Home > Publications . Search All . Browse All . Country . Browse PSC Pubs . PSC Report Series

PSC In The News

RSS Feed icon

Shaefer and Edin's book ($2 a Day) cited in piece on political debate over plight of impoverished Americans

Eisenberg tracks factors affecting both mental health and athletic/academic performance among college athletes

Shapiro says Americans' low spending reflects "cruel lesson" about the dangers of debt

Highlights

Susan Murphy elected to the National Academy of Sciences

Maggie Levenstein named director of ISR's Inter-university Consortium for Political and Social Research

Arline Geronimus receives 2016 Harold R. Johnson Diversity Service Award

PSC spring 2016 newsletter: Kristin Seefeldt, Brady West, newly funded projects, ISR Runs for Bob, and more

Next Brown Bag

PSC Brown Bags
will resume fall 2016

Context effects in survey ratings of health, symptoms, and satisfaction

Archived Abstract of Former PSC Researcher

Stone, A.A., J.E. Broderick, J.E. Schwartz, and Norbert Schwarz. 2008. "Context effects in survey ratings of health, symptoms, and satisfaction." Medical Care, 46(7): 662-667.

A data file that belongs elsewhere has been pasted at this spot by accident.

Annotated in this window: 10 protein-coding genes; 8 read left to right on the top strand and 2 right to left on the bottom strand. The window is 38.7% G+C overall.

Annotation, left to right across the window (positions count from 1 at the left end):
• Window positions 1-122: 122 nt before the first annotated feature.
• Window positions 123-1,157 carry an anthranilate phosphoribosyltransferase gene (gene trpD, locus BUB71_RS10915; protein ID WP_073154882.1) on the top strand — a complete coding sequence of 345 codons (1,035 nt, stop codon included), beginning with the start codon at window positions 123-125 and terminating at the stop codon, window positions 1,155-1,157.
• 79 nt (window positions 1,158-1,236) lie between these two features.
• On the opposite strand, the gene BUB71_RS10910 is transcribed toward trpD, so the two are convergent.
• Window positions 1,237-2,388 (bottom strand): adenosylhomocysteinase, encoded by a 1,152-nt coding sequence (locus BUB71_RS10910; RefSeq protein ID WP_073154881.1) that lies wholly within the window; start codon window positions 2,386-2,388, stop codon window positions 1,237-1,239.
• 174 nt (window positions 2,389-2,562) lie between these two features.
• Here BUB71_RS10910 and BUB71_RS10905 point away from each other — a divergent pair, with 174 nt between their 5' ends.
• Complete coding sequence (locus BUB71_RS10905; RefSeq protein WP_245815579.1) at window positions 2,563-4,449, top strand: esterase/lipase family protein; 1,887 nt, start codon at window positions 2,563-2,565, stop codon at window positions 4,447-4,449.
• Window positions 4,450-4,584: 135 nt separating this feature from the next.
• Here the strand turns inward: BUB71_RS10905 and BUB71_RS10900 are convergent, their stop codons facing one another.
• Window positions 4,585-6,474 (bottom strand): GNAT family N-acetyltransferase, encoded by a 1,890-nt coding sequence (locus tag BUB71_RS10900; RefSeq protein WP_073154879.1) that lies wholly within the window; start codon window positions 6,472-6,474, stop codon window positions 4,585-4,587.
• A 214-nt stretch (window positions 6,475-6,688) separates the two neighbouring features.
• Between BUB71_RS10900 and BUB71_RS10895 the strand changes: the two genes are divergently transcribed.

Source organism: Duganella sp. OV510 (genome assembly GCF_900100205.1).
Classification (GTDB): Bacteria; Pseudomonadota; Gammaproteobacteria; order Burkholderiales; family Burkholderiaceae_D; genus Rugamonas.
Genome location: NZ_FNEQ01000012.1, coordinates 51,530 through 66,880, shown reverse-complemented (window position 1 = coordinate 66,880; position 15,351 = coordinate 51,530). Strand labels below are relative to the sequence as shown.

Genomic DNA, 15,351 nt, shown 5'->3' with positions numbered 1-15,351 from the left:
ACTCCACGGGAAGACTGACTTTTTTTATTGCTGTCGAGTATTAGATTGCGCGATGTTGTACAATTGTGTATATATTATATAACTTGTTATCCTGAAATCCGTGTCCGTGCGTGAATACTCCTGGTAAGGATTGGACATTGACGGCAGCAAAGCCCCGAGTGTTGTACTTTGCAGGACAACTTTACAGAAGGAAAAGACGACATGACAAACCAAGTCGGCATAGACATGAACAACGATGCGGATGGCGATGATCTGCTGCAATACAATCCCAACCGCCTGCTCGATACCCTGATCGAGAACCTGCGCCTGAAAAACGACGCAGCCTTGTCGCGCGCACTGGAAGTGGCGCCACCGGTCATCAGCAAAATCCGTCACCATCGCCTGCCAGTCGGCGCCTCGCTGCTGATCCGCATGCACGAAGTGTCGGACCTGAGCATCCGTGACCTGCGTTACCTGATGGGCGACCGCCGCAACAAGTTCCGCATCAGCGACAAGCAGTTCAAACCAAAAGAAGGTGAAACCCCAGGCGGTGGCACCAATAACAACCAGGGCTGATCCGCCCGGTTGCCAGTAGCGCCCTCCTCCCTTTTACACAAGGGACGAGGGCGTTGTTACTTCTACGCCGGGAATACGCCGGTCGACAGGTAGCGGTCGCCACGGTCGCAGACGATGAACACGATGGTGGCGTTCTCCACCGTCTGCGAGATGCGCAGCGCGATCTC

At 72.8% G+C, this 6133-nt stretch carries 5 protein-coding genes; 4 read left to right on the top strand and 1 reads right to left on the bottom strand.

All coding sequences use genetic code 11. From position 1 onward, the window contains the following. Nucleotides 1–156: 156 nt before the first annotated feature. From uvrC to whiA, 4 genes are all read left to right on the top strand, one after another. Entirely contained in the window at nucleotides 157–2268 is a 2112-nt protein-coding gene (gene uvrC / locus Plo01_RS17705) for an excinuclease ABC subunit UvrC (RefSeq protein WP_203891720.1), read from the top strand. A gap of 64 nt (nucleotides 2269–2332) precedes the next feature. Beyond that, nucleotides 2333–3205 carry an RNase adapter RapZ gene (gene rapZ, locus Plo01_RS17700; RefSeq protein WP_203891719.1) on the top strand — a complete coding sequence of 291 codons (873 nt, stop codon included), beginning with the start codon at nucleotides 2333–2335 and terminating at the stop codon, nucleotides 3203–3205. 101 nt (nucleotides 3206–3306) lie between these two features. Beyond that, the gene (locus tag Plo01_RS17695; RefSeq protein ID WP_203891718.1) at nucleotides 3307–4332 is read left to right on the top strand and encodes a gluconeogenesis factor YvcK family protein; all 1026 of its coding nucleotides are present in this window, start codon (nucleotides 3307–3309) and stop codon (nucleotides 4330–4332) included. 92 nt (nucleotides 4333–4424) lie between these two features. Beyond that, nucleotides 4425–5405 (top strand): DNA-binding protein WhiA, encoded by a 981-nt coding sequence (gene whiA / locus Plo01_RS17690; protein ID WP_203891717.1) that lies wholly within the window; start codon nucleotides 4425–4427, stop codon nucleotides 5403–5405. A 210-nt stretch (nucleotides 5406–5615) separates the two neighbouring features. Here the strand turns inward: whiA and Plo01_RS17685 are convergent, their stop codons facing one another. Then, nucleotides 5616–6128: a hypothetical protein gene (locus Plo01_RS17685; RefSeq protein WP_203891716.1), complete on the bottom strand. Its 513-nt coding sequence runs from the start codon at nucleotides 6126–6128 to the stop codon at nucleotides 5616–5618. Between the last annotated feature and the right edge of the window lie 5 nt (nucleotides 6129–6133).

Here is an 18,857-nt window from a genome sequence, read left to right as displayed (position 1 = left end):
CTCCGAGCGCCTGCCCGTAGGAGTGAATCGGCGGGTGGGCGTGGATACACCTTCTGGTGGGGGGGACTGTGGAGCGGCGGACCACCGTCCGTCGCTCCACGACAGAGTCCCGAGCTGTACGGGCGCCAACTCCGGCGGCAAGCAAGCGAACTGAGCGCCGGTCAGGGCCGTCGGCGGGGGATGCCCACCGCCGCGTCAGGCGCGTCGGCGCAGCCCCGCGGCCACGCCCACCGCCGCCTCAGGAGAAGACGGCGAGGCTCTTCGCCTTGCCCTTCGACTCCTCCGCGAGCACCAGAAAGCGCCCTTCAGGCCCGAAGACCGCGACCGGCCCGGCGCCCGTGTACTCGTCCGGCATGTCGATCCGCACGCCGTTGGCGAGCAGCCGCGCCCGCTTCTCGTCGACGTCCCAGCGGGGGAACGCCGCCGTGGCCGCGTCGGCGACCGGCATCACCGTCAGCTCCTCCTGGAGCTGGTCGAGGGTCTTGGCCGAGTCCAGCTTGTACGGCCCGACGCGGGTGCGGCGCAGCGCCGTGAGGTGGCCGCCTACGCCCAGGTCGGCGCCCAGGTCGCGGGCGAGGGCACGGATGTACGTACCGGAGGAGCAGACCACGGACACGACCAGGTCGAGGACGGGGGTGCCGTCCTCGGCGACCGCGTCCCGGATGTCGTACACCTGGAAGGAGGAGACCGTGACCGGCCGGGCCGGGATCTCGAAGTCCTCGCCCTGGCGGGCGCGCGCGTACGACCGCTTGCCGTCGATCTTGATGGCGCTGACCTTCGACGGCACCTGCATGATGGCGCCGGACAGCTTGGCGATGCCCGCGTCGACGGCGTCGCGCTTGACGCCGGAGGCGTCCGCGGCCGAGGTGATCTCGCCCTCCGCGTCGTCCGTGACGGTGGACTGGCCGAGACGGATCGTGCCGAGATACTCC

Background: Survey self-reports of health status, symptoms (pain and fatigue), and life satisfaction often serve as outcomes in clinical trials. Prior studies have shown, however, that such reports can be subject to context effects, which could threaten their validity. Research Design: We examined the impact of 2 context effects: the effect of the reporting period associated with a question (No Period Specified; Last Month; Right Now) and the effect of whom the respondent compared themselves to in answering a question (None Specified; Compared with Others in the US; Compared with 20-Year-Olds). Results: One thousand four hundred seventy-one community adults aged 20 through 70 years, who were members of an internet panel, responded to I of 9 questionnaires formed by crossing the 2 context variables. A significant effect of Reporting Period was observed indicating that higher levels of Pain and Fatigue were associated with the I-Month reporting period. When no reporting period was specified, symptom levels were equivalent to the Right Now levels of symptoms. Reporting Period had no effect on the other outcomes. Educational level did not interact with these main effects, with I exception. None of the predicted effects were found for Comparison Group, although Pain was significantly associated with this factor. Conclusions: Reporting period in survey questions is a factor that influences responses and should be considered by survey researchers in their study designs.

PMCID: PMC2757262. (Pub Med Central)

Browse | Search : All Pubs | Next